CHUCK TODD:

Okay. Now, you look at him. He had a letter. Let me give you a little excerpt from his letter here that he was trying to deliver to these members of Congress. He said this. "As a member of Congress," Helene, "you have three options. You may pretend corruption does not exist. You may pretend to oppose corruption while you sabotage reform, or you may actively participate in real reform."

If he'd simply mailed these letters, nobody would've noticed. So he was looking for an extreme measure. You know, look, the pro-life movement, there are some that take more extreme measures. Around this town, you see pictures of fetuses. And people take a step back. But at the same time, a radical protest idea does draw attention.

HELENE COOPER:

It's just that it's campaign finance reform. I can't get--

DAVID AXELROD:

It was the wrong method. Look, this is a huge issue. We're being flooded with money. And it is corrupting.

HELENE COOPER:

Thank you.

DAVID AXELROD:

But Steve is right. This was not the right method to deliver that message.

HELENE COOPER:

Well, we're also talking about one guy. This is one guy. This is not a movement. This is not exactly the Boston Tea Party.

CHUCK TODD:

Let's go quickly to campaign finance reform.

KATHLEEN PARKER:

This is a guy who's made it to Meet the Press. He's made some impact.

CHUCK TODD:

We bring up campaign finance reform. Actually, it was one of the few issues that Hillary Clinton took a stand on in Iowa, where she called for the constitutional amendment to deal with this issue. And at the same time, her aides are saying she's going to raise $2.5 billion.

HELENE COOPER:

He should've landed his gyrocopter on top of Scooby-Doo, if that's where we are in politics. But no, as this proceeds, as this campaign proceeds, and we see all of this ginormous amount of money being funneled to these candidates, I mean, a lot of Republicans are really still upset about McCain-Feingold. Because that created all these opportunities for the mega-dollars that are not identified, the sources of which are not identified. And that's going to be a continuing problem, as long as we have this sort of system in place.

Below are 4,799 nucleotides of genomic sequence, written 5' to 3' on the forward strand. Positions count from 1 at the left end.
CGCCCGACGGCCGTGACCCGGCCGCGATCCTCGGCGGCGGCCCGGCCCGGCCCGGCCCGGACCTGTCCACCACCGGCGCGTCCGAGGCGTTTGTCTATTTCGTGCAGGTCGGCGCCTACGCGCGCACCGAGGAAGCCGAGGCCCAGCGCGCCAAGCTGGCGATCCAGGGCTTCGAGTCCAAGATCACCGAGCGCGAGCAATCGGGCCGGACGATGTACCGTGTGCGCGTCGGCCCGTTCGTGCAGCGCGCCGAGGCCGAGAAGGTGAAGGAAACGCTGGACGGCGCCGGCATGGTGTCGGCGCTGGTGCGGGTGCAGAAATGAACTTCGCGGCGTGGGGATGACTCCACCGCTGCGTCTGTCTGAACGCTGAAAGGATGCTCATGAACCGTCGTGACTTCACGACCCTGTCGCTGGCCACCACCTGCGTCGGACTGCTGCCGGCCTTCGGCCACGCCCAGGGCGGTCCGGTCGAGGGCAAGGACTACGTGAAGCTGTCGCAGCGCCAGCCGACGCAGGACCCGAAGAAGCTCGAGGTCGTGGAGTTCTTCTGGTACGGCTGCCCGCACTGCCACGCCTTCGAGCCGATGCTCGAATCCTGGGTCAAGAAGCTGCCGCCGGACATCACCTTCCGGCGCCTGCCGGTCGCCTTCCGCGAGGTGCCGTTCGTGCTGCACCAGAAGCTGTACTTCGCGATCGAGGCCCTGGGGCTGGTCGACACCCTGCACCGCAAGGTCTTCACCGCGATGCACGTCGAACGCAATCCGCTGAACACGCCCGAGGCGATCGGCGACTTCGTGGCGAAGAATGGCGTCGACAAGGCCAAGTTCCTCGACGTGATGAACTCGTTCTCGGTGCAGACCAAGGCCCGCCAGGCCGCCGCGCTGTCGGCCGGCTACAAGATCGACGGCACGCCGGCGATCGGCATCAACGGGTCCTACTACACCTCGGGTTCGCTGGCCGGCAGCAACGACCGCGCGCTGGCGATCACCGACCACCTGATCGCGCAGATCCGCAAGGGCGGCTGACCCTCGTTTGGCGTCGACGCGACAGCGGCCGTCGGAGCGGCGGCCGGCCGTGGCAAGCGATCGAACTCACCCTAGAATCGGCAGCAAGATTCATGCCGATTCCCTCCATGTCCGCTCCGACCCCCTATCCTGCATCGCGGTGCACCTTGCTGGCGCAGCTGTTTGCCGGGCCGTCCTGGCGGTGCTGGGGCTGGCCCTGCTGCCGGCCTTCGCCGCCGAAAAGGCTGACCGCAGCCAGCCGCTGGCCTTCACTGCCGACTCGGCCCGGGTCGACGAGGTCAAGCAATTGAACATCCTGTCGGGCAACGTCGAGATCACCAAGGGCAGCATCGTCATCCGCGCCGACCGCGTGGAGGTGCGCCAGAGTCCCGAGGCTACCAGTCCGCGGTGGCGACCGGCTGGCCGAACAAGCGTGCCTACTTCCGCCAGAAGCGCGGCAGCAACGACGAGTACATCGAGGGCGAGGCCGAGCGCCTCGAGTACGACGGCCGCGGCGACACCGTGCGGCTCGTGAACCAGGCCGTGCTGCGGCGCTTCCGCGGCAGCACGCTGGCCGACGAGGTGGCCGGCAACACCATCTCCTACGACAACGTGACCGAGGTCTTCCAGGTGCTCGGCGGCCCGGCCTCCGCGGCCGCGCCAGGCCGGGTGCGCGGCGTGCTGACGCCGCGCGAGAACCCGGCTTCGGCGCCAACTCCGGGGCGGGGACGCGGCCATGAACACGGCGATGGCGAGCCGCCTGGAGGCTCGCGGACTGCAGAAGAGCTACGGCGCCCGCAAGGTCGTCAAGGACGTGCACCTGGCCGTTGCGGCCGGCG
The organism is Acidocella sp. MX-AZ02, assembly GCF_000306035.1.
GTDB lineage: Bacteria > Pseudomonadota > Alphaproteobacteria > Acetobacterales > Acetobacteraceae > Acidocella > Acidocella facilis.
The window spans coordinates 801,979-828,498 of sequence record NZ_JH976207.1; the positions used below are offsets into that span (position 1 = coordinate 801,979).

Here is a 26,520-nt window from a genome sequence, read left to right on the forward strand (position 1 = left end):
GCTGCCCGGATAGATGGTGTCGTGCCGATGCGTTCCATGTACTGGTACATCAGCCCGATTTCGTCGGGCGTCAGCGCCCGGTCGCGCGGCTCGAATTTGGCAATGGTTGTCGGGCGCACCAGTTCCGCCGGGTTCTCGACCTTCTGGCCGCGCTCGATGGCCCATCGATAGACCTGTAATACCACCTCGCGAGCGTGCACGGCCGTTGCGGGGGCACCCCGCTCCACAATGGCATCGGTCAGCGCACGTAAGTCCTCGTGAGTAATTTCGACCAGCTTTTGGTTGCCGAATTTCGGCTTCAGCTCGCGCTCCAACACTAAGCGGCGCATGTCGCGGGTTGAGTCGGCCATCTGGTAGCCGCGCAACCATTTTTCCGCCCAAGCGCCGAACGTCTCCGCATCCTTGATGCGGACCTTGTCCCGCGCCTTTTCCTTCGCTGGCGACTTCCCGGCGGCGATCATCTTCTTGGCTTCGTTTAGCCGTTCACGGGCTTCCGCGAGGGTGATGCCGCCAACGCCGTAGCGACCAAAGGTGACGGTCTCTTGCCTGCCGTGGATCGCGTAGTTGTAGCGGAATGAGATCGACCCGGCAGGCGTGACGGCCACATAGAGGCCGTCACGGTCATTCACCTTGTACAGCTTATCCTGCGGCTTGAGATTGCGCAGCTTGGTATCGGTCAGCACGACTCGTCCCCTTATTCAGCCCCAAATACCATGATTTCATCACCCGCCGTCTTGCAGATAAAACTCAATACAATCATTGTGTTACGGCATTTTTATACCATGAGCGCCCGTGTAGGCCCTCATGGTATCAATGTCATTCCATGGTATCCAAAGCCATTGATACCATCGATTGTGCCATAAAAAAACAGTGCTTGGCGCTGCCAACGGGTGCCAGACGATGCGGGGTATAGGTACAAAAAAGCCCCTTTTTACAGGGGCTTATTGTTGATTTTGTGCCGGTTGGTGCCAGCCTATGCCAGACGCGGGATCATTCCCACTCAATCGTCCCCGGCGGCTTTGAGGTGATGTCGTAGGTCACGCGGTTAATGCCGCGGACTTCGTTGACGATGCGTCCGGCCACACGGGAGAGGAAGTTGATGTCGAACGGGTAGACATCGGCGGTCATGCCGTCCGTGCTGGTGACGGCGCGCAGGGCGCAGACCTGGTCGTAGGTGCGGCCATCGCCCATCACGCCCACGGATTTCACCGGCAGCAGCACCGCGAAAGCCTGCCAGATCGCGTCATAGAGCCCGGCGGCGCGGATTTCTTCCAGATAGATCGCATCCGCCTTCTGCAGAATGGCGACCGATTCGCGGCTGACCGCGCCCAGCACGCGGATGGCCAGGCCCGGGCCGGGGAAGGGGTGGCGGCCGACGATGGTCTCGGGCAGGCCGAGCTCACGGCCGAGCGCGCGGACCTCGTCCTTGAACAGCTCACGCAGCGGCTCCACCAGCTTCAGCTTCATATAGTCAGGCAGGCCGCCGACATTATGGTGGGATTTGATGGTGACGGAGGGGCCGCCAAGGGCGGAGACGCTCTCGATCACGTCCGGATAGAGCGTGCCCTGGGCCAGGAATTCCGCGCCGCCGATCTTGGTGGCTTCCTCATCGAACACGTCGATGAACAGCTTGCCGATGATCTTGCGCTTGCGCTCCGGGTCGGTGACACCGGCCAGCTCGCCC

DAVID AXELROD:

You know, Helene's reaction is the way most Americans do react on campaign finance. And the things is, nothing changes. John McCain has always had this right, Steve. Nothing changes, until there's an actual scandal.

STEVE SCHMIDT:

Well, there's not an actual scandal, because we've legalized what used to be scandalous in the process.

CHUCK TODD:

But we'll see. There could be one that ends up feeling scandalous when we get the feeling that someone purchased a policy position. Anyway, when we come back, those new marijuana laws. Turns out, whether you can smoke may depend on how you vote.

***Commercial Break***

CHUCK TODD:

Nerd Screen time. This Sunday, it’s all about the fight over the legalization of marijuana and how the rules regarding those green plants are colored by the nation's red-blue divide. By the way, over the next 24 hours, expect to read a lot more about marijuana than the other 364 days a year, anyway.

Currently 23 states and the District of Columbia have relaxed rules regarding the sale and consumption of marijuana. And of course, polls show that a majority of Americans support some form of legalizing the drug. But even in those states where it is legal, the marijuana rules at the local level are a bit more complicated and somewhat partisan.

The most interesting example, of course, is the state of Colorado, one of the first ones to legalize recreational use. It is perhaps, right now, our best laboratory on the whole idea. In fact, take a look at this on the political side of things.